Victoria: The Queen
For many readers of The Saturday Paper, the Victorian age has never really ended. In her namesake state and the city christened after her first and favourite prime minister, there are traces everywhere of Victoria Regina, Victoria the Queen.
She occupied the British throne for almost 64 years – a record surpassed by Elizabeth II in 2015 – so that when she died, in 1901, most people alive couldn’t recall a time when Victoria wasn’t queen. Her name defined an era of unprecedented imperial might and steam-driven momentum. “Progress” was the one-word slogan of an age in which Britain’s dominance was regarded as both God-given and sure proof of Darwin’s theorem. And reigning over this manifestation of divine evolution was… a woman.
Victoria was no mere ceremonial head of state. She was rarely less than elbow-deep in the business of government and empire building. When in London, she met daily with her prime ministers and generals; when at a distance, she bombarded them with letters and telegrams. She expected to be not only heard but heeded, and she was. Just 18 when crowned, she got her grounding as a hands-on monarch through the affectionate mentorship of Lord Melbourne, even if some future prime ministers would be less enamoured of Victoria’s interventionist style.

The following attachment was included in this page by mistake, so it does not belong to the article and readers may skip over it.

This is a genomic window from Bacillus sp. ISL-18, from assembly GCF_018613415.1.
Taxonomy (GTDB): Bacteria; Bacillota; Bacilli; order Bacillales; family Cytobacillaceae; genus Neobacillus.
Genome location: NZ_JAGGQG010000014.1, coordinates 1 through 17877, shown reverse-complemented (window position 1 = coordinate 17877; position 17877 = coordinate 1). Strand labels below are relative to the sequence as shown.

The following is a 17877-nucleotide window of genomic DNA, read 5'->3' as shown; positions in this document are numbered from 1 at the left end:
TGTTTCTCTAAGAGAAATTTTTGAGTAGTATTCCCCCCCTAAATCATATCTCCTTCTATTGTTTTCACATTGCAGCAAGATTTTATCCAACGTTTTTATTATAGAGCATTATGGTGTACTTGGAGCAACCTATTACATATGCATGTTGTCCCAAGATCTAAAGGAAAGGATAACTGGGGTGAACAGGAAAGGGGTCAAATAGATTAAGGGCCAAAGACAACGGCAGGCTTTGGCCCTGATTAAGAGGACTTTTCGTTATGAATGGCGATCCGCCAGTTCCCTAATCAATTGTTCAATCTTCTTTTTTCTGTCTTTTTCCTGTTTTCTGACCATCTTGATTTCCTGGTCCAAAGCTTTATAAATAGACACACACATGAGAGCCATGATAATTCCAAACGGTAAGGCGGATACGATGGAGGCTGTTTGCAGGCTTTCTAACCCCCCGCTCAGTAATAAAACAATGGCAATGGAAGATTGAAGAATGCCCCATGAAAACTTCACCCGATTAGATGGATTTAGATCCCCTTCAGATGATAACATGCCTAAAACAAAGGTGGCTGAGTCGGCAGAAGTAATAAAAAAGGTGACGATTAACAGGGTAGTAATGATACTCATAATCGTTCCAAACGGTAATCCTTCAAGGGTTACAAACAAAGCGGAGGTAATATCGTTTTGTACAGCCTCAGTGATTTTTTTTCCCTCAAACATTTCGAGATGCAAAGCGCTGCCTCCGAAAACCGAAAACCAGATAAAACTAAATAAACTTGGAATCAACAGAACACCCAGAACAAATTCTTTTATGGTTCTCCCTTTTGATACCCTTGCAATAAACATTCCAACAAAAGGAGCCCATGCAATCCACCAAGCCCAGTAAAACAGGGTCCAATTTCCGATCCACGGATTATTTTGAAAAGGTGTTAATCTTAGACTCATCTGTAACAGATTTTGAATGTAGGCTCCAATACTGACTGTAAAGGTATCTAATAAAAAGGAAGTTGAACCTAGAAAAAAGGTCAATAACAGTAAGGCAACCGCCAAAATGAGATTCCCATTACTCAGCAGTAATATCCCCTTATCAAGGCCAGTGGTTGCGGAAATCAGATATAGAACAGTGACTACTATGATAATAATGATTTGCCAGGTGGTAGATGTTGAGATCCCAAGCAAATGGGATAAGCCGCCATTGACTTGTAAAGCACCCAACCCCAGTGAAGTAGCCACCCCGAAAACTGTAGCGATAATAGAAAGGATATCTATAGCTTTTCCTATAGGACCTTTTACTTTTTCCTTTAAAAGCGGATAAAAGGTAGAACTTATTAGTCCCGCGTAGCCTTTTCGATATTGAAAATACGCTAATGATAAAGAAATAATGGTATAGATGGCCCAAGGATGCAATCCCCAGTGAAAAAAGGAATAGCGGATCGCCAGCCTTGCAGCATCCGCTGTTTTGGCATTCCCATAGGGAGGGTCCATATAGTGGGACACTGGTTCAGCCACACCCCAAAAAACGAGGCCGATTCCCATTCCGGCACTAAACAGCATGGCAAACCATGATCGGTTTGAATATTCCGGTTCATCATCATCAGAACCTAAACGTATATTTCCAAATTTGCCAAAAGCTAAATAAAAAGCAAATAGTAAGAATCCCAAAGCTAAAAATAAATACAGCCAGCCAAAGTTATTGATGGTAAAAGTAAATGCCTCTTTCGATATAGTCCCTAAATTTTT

In Victoria: The Queen, Julia Baird, host of The Drum on ABC TV, presents a portrait of a woman with a job that never leaves her. After a childhood marked by grief and tantrums, Victoria, as queen, was delighted at first to have not just an occupation but authority. But in the course of bearing nine offspring and losing a beloved husband, she wearied of the demands of being monarch – and still had 40 years left to reign.
What stands out most clearly in Baird’s account is how Victoria’s position made her a freak. In the 19th century, it was considered impossible – morally, intellectually, even physically – for a woman to exercise power. The men around her, most of them titled and born to rule, struggled to reconcile the unnatural pairing of Victoria’s authority and her gender. The man who struggled most was Albert, her husband. Though groomed from infancy to become Prince Consort, Albert chafed at being Victoria’s helpmeet. He was unable to accept that a woman could wield authority, and believed that, once he proved himself capable, Victoria would step aside and allow him to be regent – monarch, in effect. But even after the children began arriving almost yearly, Victoria insisted on doing the job that she’d inherited. Albert – gentle, intelligent Albert – in trying to ease her off the throne, so undermined her confidence as queen that when he died, in 1861, she was doubly bereaved and believed, for a time, that she could not reign without him.